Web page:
Obama Turns On the N.Y. Banks

After getting soundly pummeled three elections in a row, President Obama has aimed his bully pulpit at the bankers of Wall Street. What better target when the nation is hurting financially? Most of the banking world is so abstruse that Obama can use simple rhetoric to make his point and win the debate. With the backing of former Federal Reserve Chair Paul Volcker, President Obama proposed a ban on proprietary trading by Wall Street investment banks. However, as is the custom of our president, the words he utters are quite different from the policy that will come from them. 

Obama is targeting the proprietary activities where banks invest in private equity and hedge funds. He is not going after the real area where banks rig the market: the proprietary trading activities where they use their capital to trade against their own customers in the marketplace. Less than 10% of the banks' profit comes from the activities Obama is targeting. The policy switch Obama is proposing will do nothing to prevent another meltdown. He is using a peashooter while giving the impression of using a cannon.

If this proposal were designed to change the way financial institutions interact with markets and make both work better for the American people, Obama would target the anti-competitive proprietary trading cartels. The president would make regulatory changes based on function and not structure. Bills that have come out of the Barney Frank-Chris Dodd committees in the House and Senate simply add another layer of bureaucracy and do nothing to prevent another financial meltdown.

Functional regulation takes into account the role an entity plays in the marketplace. A publicly traded company like Goldman Sachs should be held to higher and different standards when compared to a privately held one, like Citadel. Functional regulation would eliminate conflicts of interest. Banks would no longer be allowed to engage in dual trade. Customer orders would be brought to a public marketplace to be transacted, not internalized to a back office or shoved into a dark pool of liquidity. Goldman Sachs even sent out a letter to their customers apologizing for the practice. Functional regulation would force markets to be more transparent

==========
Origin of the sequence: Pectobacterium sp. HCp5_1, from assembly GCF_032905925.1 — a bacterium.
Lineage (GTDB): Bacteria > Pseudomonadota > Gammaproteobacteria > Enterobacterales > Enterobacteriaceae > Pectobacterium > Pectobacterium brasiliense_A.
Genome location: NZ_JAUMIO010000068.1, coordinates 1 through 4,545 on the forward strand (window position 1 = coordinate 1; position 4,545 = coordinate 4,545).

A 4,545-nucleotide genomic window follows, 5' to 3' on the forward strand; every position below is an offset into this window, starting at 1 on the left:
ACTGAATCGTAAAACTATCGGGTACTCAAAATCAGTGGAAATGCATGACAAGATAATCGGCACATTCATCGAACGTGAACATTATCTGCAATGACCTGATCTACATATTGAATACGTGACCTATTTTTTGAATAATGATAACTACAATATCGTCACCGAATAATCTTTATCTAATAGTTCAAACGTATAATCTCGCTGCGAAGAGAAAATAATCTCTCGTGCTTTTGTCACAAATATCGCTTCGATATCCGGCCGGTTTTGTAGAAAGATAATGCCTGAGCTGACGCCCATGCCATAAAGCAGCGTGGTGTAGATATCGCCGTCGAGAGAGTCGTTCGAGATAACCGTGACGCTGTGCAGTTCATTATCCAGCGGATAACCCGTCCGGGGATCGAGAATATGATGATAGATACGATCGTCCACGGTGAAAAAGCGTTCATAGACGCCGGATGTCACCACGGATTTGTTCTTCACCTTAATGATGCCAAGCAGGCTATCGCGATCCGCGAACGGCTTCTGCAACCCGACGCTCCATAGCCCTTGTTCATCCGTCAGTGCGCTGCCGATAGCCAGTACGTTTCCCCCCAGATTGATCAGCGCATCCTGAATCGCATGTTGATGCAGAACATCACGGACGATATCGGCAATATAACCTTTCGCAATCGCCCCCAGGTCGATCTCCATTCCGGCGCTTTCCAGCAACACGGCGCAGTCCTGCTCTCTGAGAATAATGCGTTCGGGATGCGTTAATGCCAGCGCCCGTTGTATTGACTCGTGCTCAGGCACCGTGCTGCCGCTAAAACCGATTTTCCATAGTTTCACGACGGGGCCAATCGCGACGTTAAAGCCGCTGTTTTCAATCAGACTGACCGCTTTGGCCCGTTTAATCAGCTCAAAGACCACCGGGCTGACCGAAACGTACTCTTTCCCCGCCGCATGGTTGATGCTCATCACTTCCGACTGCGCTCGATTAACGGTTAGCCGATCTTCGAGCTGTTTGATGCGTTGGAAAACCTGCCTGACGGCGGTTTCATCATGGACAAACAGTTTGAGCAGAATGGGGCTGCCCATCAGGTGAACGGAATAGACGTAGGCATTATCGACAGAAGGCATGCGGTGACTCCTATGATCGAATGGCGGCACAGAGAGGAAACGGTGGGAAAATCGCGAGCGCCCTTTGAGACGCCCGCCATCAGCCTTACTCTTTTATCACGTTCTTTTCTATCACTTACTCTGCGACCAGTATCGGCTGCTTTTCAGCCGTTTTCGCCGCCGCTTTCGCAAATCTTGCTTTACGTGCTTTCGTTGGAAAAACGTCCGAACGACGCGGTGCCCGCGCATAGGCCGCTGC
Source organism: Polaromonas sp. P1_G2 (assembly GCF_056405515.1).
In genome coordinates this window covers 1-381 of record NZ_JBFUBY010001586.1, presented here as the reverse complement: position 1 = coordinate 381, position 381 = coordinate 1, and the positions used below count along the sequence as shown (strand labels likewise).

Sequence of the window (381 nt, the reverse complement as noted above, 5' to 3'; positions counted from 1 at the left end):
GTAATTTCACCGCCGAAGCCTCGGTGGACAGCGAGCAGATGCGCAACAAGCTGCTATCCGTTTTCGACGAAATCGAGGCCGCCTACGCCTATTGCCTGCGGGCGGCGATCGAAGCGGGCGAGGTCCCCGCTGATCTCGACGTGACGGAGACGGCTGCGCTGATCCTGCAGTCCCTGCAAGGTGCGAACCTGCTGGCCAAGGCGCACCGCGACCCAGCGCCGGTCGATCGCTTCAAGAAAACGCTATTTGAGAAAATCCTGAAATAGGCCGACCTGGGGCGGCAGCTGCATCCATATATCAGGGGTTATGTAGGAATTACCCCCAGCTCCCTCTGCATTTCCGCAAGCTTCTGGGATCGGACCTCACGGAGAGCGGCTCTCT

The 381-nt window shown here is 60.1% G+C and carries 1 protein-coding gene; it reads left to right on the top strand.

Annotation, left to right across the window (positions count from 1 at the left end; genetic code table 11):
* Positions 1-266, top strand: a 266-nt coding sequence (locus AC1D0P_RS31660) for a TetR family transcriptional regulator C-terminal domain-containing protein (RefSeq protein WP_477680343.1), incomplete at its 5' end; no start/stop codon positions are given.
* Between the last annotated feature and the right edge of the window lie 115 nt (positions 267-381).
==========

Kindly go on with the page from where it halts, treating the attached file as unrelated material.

Today, a large percentage of financial trading takes place away from the broad markets like the NYSE. Banks try to keep as much information away from the market as they can so that their proprietary trading desks can use it to their advantage. The general public gets taken for a ride every time they submit an order. So do a lot of the big mutual funds the public and pension funds invest in.

The banks did a gross disservice to customers by selling them packages of junk.  But they really damaged the market by the way they traded in the unregulated over-the-counter (OTC) marketplace. The resulting market was so muddled that none of the counter-parties knew who was holding the bag, or even who owed whom money. AIG was the dumping ground for Goldman and others, and it carried the lion's share of OTC risk on its books. This kept risk profiles away from the eyes of any regulators. More importantly, AIG shielded the broader market from imposing any "invisible hand" market discipline. In the aftermath, Treasury Secretary Tim Geithner saw fit to repay the big OTC players 100% of their losses from AIG. This increases the likelihood of a repeat disaster. So the chance of another debacle has increased, not decreased, in the last year.